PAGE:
I grew up on a farm. I really didn't have experience with farm animals on a daily basis until my parents decided it would be a good lesson for my brother and I to raise chickens and sell the eggs. (Farms are land used to grow crops, ranches are land used to grow livestock.)
There was a period of about 2 years where my brother and I were in the egg business. I hardly know where to start.
First, chickens are something that need to be tended DAILY. Not once a week, not when you remember, it's every day. That includes feeding, watering, cleaning the coop and gathering the eggs.
Lucky for me
I'm allergic to hay, so my brother had to clean the coop. If I'm remembering correctly, that was a twice a week job. Chickens are just like any other bird, they poop anywhere and everywhere and they poop a lot. To keep them healthy, you have to be mindful of cleaning the coop.
Not So Lucky For Me
That meant I had to do all the other chicken chores most days. Sometimes the brother had to feed them, but usually it was me as he was in the field or whatever with my dad.
You'd think chickens would be happy to get food.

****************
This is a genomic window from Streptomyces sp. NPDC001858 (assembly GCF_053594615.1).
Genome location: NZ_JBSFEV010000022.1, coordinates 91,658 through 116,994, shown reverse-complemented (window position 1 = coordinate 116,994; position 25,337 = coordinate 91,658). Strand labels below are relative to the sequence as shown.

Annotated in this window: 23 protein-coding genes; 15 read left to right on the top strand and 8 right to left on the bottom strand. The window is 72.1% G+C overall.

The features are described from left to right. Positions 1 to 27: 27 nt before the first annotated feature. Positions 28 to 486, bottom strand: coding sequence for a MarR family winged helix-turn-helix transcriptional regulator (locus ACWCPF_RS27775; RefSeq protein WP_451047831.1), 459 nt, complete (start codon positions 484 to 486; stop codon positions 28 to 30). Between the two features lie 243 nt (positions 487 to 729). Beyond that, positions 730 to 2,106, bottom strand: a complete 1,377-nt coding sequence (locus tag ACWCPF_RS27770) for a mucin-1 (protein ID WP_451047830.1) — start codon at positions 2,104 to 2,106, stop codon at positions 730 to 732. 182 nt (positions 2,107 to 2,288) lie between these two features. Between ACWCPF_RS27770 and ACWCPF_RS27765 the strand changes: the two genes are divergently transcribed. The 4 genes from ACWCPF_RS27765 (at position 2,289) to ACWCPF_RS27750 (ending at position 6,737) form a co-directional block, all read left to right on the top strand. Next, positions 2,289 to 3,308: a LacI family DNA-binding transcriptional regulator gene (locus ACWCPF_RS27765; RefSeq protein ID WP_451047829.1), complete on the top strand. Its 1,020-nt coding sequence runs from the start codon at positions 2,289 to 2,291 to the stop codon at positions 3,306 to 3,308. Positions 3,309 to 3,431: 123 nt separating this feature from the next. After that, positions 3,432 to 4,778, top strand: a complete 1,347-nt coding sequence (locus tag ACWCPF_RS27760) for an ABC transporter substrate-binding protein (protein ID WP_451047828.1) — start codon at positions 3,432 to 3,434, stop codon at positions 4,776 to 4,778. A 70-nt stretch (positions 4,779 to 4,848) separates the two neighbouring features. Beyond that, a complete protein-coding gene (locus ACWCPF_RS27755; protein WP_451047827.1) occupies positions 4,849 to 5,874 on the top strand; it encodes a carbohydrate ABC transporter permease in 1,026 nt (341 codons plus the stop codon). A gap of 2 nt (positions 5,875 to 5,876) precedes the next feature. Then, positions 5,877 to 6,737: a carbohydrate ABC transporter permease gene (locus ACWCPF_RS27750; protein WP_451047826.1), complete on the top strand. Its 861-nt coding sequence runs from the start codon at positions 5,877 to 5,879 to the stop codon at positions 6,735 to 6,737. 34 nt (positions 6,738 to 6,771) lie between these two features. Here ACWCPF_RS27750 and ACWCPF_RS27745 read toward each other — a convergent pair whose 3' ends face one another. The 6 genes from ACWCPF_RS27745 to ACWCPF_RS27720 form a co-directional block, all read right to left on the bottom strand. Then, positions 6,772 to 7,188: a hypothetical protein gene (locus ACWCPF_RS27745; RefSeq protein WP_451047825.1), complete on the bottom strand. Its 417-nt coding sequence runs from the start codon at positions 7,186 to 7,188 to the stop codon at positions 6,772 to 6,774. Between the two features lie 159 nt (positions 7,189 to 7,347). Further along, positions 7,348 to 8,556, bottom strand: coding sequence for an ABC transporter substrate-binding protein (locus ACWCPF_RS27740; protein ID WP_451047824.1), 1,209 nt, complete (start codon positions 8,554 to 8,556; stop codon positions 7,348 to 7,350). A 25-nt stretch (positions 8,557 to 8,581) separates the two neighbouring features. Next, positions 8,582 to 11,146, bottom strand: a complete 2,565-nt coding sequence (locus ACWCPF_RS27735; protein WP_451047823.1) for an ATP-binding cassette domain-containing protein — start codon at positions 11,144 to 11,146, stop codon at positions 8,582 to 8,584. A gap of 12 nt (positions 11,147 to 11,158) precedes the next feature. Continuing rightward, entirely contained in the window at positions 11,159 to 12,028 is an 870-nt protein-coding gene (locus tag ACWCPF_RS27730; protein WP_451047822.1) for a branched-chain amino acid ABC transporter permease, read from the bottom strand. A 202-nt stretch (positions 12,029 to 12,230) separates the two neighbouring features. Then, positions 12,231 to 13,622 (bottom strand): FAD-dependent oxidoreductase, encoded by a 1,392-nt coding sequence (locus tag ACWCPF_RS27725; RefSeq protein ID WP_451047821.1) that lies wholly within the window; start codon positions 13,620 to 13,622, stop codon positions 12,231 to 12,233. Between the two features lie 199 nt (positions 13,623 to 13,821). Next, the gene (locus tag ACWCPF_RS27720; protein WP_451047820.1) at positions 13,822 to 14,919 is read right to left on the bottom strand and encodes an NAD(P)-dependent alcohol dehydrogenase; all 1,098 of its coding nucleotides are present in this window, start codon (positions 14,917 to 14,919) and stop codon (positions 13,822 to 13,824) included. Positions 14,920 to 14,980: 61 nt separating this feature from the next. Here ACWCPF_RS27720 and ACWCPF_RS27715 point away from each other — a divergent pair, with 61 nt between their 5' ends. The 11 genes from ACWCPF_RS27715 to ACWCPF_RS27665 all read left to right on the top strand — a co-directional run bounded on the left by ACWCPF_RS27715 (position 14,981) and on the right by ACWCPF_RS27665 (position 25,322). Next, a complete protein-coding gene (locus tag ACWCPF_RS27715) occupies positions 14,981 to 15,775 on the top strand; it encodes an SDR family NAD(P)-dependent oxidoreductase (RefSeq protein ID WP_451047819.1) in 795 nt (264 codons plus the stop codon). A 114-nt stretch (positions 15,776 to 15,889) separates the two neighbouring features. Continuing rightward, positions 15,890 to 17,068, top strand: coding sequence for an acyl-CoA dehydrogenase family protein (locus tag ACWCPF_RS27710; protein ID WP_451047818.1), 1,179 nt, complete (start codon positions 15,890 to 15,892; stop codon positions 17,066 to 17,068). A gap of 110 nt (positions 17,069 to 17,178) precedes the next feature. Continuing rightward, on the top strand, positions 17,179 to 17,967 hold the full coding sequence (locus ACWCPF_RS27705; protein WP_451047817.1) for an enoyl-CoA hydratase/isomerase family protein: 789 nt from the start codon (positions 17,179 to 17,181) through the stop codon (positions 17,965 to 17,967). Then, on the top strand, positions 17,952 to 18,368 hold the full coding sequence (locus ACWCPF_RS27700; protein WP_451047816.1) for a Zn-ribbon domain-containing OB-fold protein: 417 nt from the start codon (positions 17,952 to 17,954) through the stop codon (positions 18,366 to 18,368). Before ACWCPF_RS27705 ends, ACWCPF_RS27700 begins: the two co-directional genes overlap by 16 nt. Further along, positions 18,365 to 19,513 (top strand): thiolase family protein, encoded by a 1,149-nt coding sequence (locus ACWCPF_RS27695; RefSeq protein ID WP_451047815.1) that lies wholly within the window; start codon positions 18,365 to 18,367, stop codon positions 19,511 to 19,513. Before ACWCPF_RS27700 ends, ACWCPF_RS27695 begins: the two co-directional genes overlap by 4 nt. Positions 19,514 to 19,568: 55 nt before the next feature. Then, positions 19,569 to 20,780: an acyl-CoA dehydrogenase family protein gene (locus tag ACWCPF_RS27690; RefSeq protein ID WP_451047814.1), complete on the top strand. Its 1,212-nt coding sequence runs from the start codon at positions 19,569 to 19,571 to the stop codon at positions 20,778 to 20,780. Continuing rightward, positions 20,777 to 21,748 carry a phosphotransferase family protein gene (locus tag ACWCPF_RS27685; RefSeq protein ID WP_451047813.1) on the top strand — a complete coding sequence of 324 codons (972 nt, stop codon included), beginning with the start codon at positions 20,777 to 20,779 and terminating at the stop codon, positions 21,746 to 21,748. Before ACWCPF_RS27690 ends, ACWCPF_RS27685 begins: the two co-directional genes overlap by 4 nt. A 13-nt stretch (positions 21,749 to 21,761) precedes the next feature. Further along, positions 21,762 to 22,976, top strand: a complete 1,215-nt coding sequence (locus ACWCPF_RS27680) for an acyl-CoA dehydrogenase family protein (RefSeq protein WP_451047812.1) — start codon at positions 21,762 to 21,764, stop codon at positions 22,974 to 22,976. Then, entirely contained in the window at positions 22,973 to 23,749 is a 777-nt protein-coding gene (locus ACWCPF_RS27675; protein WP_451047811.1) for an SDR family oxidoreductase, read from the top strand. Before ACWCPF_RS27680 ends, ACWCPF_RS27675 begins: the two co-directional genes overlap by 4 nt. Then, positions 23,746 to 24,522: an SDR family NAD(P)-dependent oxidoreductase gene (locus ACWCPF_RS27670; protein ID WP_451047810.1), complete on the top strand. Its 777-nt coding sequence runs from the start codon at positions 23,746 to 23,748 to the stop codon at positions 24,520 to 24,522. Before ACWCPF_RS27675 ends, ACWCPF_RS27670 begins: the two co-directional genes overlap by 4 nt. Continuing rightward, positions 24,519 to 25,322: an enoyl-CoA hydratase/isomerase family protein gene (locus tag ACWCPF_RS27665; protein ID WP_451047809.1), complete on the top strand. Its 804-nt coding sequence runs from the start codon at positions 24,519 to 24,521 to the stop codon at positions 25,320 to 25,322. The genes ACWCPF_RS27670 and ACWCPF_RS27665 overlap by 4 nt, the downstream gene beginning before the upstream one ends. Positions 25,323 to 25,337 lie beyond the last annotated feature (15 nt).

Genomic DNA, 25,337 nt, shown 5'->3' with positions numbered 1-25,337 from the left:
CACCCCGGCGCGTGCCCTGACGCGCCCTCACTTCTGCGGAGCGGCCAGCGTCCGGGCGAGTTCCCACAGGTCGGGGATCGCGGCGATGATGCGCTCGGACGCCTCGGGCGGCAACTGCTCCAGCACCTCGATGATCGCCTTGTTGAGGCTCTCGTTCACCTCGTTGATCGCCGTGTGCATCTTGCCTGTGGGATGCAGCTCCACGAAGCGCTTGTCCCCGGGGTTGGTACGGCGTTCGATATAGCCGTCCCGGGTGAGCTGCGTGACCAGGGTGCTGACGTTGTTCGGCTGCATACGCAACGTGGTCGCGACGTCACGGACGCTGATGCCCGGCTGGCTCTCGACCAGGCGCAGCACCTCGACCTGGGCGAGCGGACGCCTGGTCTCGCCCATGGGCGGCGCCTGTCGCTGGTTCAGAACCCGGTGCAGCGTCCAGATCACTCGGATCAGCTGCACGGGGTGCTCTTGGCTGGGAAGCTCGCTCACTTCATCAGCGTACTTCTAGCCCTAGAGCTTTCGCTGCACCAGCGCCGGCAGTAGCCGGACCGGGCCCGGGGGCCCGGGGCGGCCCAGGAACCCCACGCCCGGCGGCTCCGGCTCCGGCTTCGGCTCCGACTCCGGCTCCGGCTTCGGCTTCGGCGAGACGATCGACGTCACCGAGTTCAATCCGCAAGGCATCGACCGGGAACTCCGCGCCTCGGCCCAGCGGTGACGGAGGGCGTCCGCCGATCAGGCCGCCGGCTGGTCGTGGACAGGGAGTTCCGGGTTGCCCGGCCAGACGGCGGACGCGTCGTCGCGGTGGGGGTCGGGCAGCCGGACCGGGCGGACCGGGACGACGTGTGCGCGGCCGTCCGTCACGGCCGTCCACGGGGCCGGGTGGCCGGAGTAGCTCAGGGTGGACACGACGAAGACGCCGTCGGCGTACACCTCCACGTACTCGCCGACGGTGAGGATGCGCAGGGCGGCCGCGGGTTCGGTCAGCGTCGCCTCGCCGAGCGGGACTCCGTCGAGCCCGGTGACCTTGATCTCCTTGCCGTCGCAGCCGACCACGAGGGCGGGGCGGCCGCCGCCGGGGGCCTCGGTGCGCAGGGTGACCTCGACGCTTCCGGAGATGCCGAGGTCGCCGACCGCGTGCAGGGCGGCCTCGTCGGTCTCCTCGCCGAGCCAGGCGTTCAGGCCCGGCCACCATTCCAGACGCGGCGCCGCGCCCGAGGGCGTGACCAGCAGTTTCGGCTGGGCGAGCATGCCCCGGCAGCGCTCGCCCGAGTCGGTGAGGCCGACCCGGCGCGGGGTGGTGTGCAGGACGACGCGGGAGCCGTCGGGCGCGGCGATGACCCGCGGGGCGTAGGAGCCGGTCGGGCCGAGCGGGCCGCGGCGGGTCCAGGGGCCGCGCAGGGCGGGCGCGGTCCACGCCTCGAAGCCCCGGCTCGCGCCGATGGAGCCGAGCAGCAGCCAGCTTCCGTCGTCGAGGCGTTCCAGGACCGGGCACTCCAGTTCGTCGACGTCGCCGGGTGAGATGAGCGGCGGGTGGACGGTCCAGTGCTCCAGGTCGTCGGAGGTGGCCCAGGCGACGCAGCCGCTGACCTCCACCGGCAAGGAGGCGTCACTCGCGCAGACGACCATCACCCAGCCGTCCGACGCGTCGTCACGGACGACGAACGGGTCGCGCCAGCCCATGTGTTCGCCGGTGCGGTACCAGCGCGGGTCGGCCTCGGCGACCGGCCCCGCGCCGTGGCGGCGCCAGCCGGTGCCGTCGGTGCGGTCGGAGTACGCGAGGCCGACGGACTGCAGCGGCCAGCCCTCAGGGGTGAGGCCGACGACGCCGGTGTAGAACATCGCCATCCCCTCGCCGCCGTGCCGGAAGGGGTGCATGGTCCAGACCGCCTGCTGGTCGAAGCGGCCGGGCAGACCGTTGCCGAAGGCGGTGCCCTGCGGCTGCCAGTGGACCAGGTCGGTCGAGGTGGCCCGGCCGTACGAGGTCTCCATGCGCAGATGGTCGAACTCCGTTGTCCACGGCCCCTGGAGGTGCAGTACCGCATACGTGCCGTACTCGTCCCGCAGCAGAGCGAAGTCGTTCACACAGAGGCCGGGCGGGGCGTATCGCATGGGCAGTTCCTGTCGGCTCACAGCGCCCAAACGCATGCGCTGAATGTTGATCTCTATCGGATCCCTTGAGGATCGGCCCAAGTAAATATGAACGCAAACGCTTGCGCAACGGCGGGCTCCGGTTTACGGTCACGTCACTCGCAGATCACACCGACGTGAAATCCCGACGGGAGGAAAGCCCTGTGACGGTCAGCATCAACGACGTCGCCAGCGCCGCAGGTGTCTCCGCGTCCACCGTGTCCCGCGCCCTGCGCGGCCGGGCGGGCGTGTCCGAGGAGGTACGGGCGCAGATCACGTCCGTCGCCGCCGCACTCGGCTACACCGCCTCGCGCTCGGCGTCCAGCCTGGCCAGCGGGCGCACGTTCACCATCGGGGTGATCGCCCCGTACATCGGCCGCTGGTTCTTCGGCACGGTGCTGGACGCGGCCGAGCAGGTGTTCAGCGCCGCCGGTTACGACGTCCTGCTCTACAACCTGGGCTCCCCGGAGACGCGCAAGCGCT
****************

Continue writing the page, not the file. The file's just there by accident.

Most days that was the case and they'd just pluck around my feet happily eating their chicken feed. Some days they were just angry, and they'd attack me. Ever been attacked by a chicken? It's NOT COOL. They are BIRDS and they attack like a BIRD and they're BIG BIRDS with BIG BEAKS and BIG TALONS.
The attacking doesn't stop there.
Sometimes our hens would go completely berserk and attack me when I was gathering eggs so I'd drop the eggs and they could eat them. That always freaked me out.
Ever seen an egg fresh from the chicken coop?
They naturally have quite a bit of poop on them. They're not completely COVERED in poop, but job number one in the house was to wash the eggs then weigh the eggs. It's not vomit inducing, but you need to be aware. You don't have to candle them unless there's a rooster.
If chickens are stressed or overly excited, they produce eggs with blood spots in the yolk.
That was how my dad knew my brother or the dogs were scaring the chickens.
Speaking of dogs
Do NOT get attached to your laying hens. The production life for a laying hen is max about 10 years. They are much skinnier than chickens we're used to eating. It's not unusual for a coyote or neighboring dog to get into the chicken coop. We didn't name them or play with them or treat them like a pet. If you do that, you'll just be let down eventually. Chickens have quite a few natural predators from smaller animals like weasels allllll the way up to bears. Don't get attached.
If you want to try your hand at raising chickens, more power to ya. I just don't want you to go into it like it's some kind of a fun and cute little hobby with fun and cute little chickens pecking at your feet.
To find out how you can start raising your own, check out this article. I've got a basic start up price for you and basics for what you'd need.